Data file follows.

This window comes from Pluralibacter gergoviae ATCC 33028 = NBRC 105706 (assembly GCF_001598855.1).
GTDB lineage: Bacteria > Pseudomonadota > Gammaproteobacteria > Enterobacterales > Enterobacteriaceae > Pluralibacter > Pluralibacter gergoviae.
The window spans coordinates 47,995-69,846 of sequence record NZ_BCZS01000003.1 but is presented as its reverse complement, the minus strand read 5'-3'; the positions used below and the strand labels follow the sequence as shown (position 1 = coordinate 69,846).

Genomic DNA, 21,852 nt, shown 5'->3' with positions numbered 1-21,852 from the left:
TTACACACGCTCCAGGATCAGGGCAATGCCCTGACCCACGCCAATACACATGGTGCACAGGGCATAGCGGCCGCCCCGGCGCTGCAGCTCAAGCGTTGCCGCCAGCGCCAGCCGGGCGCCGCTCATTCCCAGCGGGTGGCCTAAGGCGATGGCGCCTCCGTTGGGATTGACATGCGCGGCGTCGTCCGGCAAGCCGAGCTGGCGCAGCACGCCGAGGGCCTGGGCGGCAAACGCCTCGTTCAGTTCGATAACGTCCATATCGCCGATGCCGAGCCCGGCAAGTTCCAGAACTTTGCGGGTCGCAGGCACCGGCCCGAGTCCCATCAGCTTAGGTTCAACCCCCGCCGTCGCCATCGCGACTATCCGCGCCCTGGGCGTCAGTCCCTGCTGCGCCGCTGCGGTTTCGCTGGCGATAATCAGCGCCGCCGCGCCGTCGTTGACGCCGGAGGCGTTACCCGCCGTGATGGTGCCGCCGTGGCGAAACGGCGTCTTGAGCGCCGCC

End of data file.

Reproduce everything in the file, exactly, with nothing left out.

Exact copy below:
This window comes from Pluralibacter gergoviae ATCC 33028 = NBRC 105706 (assembly GCF_001598855.1).
GTDB lineage: Bacteria > Pseudomonadota > Gammaproteobacteria > Enterobacterales > Enterobacteriaceae > Pluralibacter > Pluralibacter gergoviae.
The window spans coordinates 47,995-69,846 of sequence record NZ_BCZS01000003.1 but is presented as its reverse complement, the minus strand read 5'-3'; the positions used below and the strand labels follow the sequence as shown (position 1 = coordinate 69,846).

Genomic DNA, 21,852 nt, shown 5'->3' with positions numbered 1-21,852 from the left:
TTACACACGCTCCAGGATCAGGGCAATGCCCTGACCCACGCCAATACACATGGTGCACAGGGCATAGCGGCCGCCCCGGCGCTGCAGCTCAAGCGTTGCCGCCAGCGCCAGCCGGGCGCCGCTCATTCCCAGCGGGTGGCCTAAGGCGATGGCGCCTCCGTTGGGATTGACATGCGCGGCGTCGTCCGGCAAGCCGAGCTGGCGCAGCACGCCGAGGGCCTGGGCGGCAAACGCCTCGTTCAGTTCGATAACGTCCATATCGCCGATGCCGAGCCCGGCAAGTTCCAGAACTTTGCGGGTCGCAGGCACCGGCCCGAGTCCCATCAGCTTAGGTTCAACCCCCGCCGTCGCCATCGCGACTATCCGCGCCCTGGGCGTCAGTCCCTGCTGCGCCGCTGCGGTTTCGCTGGCGATAATCAGCGCCGCCGCGCCGTCGTTGACGCCGGAGGCGTTACCCGCCGTGATGGTGCCGCCGTGGCGAAACGGCGTCTTGAGCGCCGCC